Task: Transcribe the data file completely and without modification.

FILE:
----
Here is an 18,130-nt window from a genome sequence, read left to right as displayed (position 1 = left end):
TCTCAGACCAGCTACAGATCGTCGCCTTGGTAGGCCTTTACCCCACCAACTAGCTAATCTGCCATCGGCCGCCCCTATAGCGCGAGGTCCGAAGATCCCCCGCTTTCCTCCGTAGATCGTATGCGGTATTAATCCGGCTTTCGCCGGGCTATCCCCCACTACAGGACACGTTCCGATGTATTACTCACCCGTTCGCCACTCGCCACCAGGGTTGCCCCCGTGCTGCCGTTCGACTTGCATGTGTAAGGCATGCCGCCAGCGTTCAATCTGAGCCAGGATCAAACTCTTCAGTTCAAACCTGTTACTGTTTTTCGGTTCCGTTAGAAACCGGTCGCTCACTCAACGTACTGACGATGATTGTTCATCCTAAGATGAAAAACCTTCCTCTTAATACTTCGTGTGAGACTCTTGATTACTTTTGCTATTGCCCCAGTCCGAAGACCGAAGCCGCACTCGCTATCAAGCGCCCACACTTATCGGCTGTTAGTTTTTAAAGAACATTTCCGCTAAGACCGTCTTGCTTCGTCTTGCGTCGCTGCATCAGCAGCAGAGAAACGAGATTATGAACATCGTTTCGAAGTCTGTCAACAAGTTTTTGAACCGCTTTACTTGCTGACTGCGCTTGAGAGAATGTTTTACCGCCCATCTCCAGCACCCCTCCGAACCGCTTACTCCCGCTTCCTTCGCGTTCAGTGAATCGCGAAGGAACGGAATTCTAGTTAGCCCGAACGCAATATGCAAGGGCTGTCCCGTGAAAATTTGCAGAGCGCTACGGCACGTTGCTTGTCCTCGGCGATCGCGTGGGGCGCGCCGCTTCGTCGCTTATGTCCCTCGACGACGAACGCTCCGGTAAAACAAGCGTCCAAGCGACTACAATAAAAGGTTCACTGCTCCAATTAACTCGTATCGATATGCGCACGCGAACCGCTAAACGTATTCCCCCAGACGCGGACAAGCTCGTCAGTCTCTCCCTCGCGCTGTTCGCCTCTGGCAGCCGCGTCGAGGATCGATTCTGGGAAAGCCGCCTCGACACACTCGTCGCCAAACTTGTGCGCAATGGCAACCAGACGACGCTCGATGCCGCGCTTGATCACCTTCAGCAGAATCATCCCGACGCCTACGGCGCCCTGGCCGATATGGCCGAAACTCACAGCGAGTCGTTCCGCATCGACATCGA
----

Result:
Here is an 18,130-nt window from a genome sequence, read left to right as displayed (position 1 = left end):
TCTCAGACCAGCTACAGATCGTCGCCTTGGTAGGCCTTTACCCCACCAACTAGCTAATCTGCCATCGGCCGCCCCTATAGCGCGAGGTCCGAAGATCCCCCGCTTTCCTCCGTAGATCGTATGCGGTATTAATCCGGCTTTCGCCGGGCTATCCCCCACTACAGGACACGTTCCGATGTATTACTCACCCGTTCGCCACTCGCCACCAGGGTTGCCCCCGTGCTGCCGTTCGACTTGCATGTGTAAGGCATGCCGCCAGCGTTCAATCTGAGCCAGGATCAAACTCTTCAGTTCAAACCTGTTACTGTTTTTCGGTTCCGTTAGAAACCGGTCGCTCACTCAACGTACTGACGATGATTGTTCATCCTAAGATGAAAAACCTTCCTCTTAATACTTCGTGTGAGACTCTTGATTACTTTTGCTATTGCCCCAGTCCGAAGACCGAAGCCGCACTCGCTATCAAGCGCCCACACTTATCGGCTGTTAGTTTTTAAAGAACATTTCCGCTAAGACCGTCTTGCTTCGTCTTGCGTCGCTGCATCAGCAGCAGAGAAACGAGATTATGAACATCGTTTCGAAGTCTGTCAACAAGTTTTTGAACCGCTTTACTTGCTGACTGCGCTTGAGAGAATGTTTTACCGCCCATCTCCAGCACCCCTCCGAACCGCTTACTCCCGCTTCCTTCGCGTTCAGTGAATCGCGAAGGAACGGAATTCTAGTTAGCCCGAACGCAATATGCAAGGGCTGTCCCGTGAAAATTTGCAGAGCGCTACGGCACGTTGCTTGTCCTCGGCGATCGCGTGGGGCGCGCCGCTTCGTCGCTTATGTCCCTCGACGACGAACGCTCCGGTAAAACAAGCGTCCAAGCGACTACAATAAAAGGTTCACTGCTCCAATTAACTCGTATCGATATGCGCACGCGAACCGCTAAACGTATTCCCCCAGACGCGGACAAGCTCGTCAGTCTCTCCCTCGCGCTGTTCGCCTCTGGCAGCCGCGTCGAGGATCGATTCTGGGAAAGCCGCCTCGACACACTCGTCGCCAAACTTGTGCGCAATGGCAACCAGACGACGCTCGATGCCGCGCTTGATCACCTTCAGCAGAATCATCCCGACGCCTACGGCGCCCTGGCCGATATGGCCGAAACTCACAGCGAGTCGTTCCGCATCGACATCGA